The results in this study presented the first metagenomic profile of Bustard species, which helps gaining an understanding of the bird-microbiota relationship. Intrinsic factors such as sex effects on the microbiota are difficult to investigate, partly because sampling both sexes or determining the sex of samples might make the study impractical for wild birds, but also because habitat factors such as diet may overshadow sex effects (Elderman et al., 2018). A primary strength of this study is combining the molecular sexing and microbiota study based on fecal samples collected in the wild. Fecal sampling have been regarded as an important non-invasive method for a lot of avian species (Knutie and Gotanda, 2018), including the Great Bustard (Bautista et al., 2013; Liu et al., 2017, 2018).
The microbiota of Great Bustard was dominated by Firmicutes and Bacteroidetes, similar to other avian systems (Hird et al., 2015; Waite and Taylor, 2015; Noguera et al., 2018; Wang et al., 2018). By comparing the OTU composition, 9.74% was shared among all individuals, revealing the host specificity of gut microbiota in Great Bustards. Great Bustards conduct a long distance of 2000 km migration and overwinter across a wide distribution in central and northeast China (Kessler et al., 2013), but the habitat environments changes along with migration might not change the core and dominant microbiota, which is consistent with previous studies that the dominant gut microbiome of the swan goose (Anser cygnoides) are conserved after migration (Wu et al., 2018), as well as Swainson’s thrushes (Catharus ustulatus) and gray catbirds (Dumetella carolinensis) (Lewis et al., 2016). These results suggest that different microbiota sets might perform similar and conservative functions among the sample groups, because the coexistence of these dominants reflects the consequence of long-term selection in the gut environment (Chang et al., 2016).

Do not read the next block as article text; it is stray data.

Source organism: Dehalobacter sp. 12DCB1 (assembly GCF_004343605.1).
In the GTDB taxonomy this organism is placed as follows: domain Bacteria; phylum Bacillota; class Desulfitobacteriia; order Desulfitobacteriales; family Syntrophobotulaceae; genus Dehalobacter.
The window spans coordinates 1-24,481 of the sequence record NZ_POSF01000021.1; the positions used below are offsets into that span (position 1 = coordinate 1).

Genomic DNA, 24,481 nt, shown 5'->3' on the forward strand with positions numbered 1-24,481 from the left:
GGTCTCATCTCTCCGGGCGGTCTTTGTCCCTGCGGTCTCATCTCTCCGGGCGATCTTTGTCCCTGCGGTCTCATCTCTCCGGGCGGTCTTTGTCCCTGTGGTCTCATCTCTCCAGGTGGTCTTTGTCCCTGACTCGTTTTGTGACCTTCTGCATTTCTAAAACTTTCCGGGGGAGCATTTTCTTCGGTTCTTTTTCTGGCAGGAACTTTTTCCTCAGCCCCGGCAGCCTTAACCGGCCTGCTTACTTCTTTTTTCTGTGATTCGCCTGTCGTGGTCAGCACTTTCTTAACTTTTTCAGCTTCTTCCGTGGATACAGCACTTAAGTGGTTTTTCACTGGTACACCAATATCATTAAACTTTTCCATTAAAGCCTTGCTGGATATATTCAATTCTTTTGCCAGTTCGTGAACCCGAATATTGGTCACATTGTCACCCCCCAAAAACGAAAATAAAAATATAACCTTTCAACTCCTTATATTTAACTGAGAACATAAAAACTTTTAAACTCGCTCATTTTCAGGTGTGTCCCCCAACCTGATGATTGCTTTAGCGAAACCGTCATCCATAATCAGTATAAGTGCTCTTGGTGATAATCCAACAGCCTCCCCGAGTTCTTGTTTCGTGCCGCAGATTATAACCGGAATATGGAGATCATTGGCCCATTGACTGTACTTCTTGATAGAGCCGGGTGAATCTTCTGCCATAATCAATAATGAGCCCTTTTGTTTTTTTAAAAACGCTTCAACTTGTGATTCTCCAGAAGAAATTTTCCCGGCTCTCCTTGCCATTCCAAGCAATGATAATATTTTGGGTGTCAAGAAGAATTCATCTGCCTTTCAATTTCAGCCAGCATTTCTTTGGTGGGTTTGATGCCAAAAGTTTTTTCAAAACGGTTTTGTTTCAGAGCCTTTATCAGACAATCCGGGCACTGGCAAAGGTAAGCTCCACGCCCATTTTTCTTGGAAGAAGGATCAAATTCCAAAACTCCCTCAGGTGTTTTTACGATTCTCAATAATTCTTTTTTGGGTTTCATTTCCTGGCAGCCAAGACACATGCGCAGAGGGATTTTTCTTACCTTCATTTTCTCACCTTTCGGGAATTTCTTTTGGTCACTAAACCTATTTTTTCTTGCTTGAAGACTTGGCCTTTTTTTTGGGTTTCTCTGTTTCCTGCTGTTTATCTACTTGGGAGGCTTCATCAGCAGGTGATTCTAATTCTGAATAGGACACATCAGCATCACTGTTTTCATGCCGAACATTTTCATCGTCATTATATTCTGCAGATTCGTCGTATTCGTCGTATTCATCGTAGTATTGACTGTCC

Microbiota diversity, composition and abundance varied on different diets for male and female Great Bustards, suggesting that the gut microbiota was influenced by both sex and diet. Sex differences in microbiota composition were found both at the phylum level and genera level given the same diet. Under the wheat_corn diet, females had higher abundances of the phylum Verrucomicrobia than males, but lower Bacteroidetes and Firmicutes compared to males (Figure 2); meanwhile, the microbiota diversity and evenness were higher for males than females (Figure 3). In contrast, under the rice_peanut diet, females were more colonized by the phylum Firmicutes than males, but less by the phylum Bacteroidetes; while males had lower microbiota diversity and evenness than females (Figure 3). The microbiota composition was also different between diets for both sexes, which can be supported by the clustering of microbiota by sex and diet (Figures 4, 5). The same pattern of different microbiota communities between sexes was also observed in laboratory animal model avian species, Japanese quail (Coturnix japonica) (Borda-Molina et al., 2020). Great Bustard is a bird species of typical sexual dimorphism differing in body size, behavior, physiology and diet (Martín et al., 2007; Palacín et al., 2009; Bravo et al., 2016, 2019), which may pose different selection pressures on the gut microbiota of each sex. For Great Bustards, physiological constraints due to variations in body size cause different food requirements (Bravo et al., 2016, 2019), and thus a microbiota divergence between males and females. This study can support the sexual differences in microbiota, which also deserves to be contrast with previous studies of sexual differences in diet of Great Bustards. Gut microbiota is known to be altered directly by host diet composition (David et al., 2014; Carmody et al., 2015; Knutie, 2020). It has been reported that the diet of Great Bustards varied according to the spatial availability of local food resources (Liu et al., 2018) and by sex (Bravo et al., 2012, 2016, 2019). In addition, Great Bustards heavily depend on agriculture farmlands during the wintering season, with 74% of wintering areas in China consisting of cropland (Mi et al., 2016), and even in the breeding region, they were observed to become resident at breeding sites in Tumuji Nature Reserve in Inner Mongolia because corn and soy fields scattered within and around the reserve provide food resources. Diet-induced microbiota changes was detected in other farmland-dependent wintering birds, such as greylag geese (Anser anser) and ruddy shelducks (Tadorna ferruginea) (Wang et al., 2018). Our results indicated that altered diet could subsequently change gut microbiota composition and diversity, which supported the hypothesis that varied diet indeed shapes the gut microbiota profile. For migrating birds, food resources and availability change temporarily and spatially, during which the gut microbiota may be locally acquired to help the host to digest and absorb these local prey items, better adapting to the current environment.